The recent PCA conference was, on the whole, a great success and our superb speakers covered an incredibly diverse range of topics. Do you want to know about the 25 per cent margin potential available by reselling Sony video conferencing kits?
There was plenty of opportunity to learn about this 30 per cent per annum growth market. Want to find out about Trust Technology's push into the Mac arena with some superb peripherals? Their shiny new 2009 range was there and the Mac environment is a bit different to the PC one – for starters you can actually make a margin.
And talking of margins, some excellent profit potential was demonstrated by IDSbox, Autotask, Level Platforms and NTR Global – the latter three making offerings in the highly lucrative remote and managed services arena, while Synaxon and FixITlocal expounded the benefits of their respective groups' schemes.
One of the most distinctive offerings was that made by Ghost Software. Do you have some software that needs writing or modifying, either for yourself or your customers? The Ghost team can do it for you, at a cheaper rate and will give you a good discount or commission. If you serve the needs of business users, this is another great string to your bow.
The Conference wasn't just about products or services, though. We heard from speakers who were able to offer insights a bit further into the future. The Application Home Initiative (TAHI) is about the concept of an interconnected home where appliances and systems really do communicate; where the electric meter becomes a two way service and where we can benefit from many extra services, such as remote healthcare monitoring. Best of all, they'll still need local specialists to sort out the problems.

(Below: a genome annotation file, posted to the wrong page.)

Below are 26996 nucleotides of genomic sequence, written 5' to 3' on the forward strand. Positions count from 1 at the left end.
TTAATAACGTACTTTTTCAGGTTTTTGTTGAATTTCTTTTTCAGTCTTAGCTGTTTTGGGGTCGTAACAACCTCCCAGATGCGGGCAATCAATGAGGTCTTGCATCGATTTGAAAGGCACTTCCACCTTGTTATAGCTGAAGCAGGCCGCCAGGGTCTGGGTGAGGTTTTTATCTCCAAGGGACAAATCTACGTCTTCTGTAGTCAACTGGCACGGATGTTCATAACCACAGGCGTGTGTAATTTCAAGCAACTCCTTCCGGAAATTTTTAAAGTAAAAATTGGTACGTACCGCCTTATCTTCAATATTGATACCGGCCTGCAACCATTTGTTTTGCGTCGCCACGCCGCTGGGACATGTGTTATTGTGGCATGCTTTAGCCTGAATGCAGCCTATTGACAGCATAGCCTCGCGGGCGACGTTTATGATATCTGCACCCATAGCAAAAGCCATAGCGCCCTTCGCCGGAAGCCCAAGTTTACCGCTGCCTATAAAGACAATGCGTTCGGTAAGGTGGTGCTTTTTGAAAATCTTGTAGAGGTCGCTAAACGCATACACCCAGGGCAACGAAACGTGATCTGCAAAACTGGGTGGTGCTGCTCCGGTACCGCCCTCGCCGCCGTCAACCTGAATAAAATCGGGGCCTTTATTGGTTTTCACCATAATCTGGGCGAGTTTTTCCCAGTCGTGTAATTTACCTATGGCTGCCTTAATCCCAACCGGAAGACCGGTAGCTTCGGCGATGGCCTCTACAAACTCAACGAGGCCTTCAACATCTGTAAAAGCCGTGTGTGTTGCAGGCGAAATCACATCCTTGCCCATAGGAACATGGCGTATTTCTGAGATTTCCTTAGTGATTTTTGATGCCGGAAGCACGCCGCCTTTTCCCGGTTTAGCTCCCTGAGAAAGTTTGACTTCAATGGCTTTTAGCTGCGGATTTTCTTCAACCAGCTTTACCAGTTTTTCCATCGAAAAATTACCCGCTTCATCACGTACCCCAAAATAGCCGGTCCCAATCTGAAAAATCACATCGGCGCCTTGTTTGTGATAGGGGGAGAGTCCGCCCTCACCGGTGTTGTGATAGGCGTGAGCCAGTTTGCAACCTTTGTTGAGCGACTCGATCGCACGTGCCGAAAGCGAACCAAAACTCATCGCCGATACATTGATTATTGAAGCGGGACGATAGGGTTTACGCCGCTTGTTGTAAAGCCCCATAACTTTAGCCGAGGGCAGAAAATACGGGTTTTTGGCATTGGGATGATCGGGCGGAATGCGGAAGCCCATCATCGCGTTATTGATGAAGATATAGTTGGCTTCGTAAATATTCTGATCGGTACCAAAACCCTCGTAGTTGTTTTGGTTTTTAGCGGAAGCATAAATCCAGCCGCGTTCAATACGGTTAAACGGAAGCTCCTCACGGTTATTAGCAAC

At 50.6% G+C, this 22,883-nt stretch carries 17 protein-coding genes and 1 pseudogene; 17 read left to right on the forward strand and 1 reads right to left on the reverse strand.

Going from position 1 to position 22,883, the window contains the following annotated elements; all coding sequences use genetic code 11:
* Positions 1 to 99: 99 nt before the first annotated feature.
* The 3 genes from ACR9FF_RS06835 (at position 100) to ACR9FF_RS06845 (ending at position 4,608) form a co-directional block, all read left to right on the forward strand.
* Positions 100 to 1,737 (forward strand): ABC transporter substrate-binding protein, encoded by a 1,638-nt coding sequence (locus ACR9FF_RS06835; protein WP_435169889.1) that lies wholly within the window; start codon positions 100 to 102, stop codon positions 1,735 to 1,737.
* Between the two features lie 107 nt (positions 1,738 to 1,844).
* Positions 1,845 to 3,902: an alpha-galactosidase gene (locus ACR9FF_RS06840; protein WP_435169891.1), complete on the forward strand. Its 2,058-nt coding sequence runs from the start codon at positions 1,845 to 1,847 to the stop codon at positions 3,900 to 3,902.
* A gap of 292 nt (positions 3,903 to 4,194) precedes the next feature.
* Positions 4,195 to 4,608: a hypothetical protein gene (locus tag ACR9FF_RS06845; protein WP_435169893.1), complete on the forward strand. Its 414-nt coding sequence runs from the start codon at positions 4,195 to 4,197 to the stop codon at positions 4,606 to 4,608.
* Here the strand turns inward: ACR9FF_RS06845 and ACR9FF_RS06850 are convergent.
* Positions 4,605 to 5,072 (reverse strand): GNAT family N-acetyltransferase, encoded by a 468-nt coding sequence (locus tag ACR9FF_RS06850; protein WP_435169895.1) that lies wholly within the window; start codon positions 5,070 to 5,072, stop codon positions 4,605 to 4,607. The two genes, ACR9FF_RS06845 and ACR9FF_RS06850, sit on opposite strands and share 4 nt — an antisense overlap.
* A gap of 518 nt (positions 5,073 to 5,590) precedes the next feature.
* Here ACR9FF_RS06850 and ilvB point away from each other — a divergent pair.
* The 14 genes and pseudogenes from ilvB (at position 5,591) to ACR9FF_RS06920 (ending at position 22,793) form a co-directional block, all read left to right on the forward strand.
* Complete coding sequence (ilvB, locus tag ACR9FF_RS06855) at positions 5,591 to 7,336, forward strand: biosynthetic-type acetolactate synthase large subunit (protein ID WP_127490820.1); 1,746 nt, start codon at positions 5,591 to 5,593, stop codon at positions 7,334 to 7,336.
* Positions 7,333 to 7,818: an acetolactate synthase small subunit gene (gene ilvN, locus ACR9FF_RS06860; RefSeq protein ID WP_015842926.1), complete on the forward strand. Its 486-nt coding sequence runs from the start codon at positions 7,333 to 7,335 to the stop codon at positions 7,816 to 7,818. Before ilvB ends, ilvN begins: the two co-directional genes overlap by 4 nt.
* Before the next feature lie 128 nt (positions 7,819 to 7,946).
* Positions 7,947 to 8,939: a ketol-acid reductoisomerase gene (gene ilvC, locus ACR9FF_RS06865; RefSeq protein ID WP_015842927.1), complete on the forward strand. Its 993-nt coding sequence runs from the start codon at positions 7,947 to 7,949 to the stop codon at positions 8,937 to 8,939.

As always, the EMEA director of credit services at Bell Micro, Eddie Pacey made finance come alive – underlining just how important it is, now more than ever, to maintain dialogue within the supply chain. However our keynote speaker, Alastair Dryborough from Akenhurst Consultants had the audience's complete attention with his seminar entitled 'How to Deal with a Downturn.'
We intend to bring Alastair back to deliver a business management master class later on in 2009 – most of the audience indicated they might even pay good money to attend.
Which leads me on to the only spanner in the works with regard to the conference: even though we had over 70 in attendance, we should have had 100 or more delegates like last year. Why weren't they there? Well, it was the school half term in many areas, but as someone said, if our guest speaker had been a naked Angelina Jolie the people would have turned out. In fact, they'd have been there even if she was clothed!
When we did our ring around prior to the event the most common excuse for not attending was business. Interestingly, more often than not it was because there was too much business, which confirms the received wisdom that everyone is having to sell lots more units in order to make the same money. Which in turn brings us back to the conference.
What better place for resellers to find out how to sell the higher margin products or those items sporting a high ticket value, or how to move into a fast growth market? But I know full well that when you are up to your backside in alligators it's hard to remind yourself that your initial objective was to drain the swamp. Angelina would help you remember, though, wouldn't she?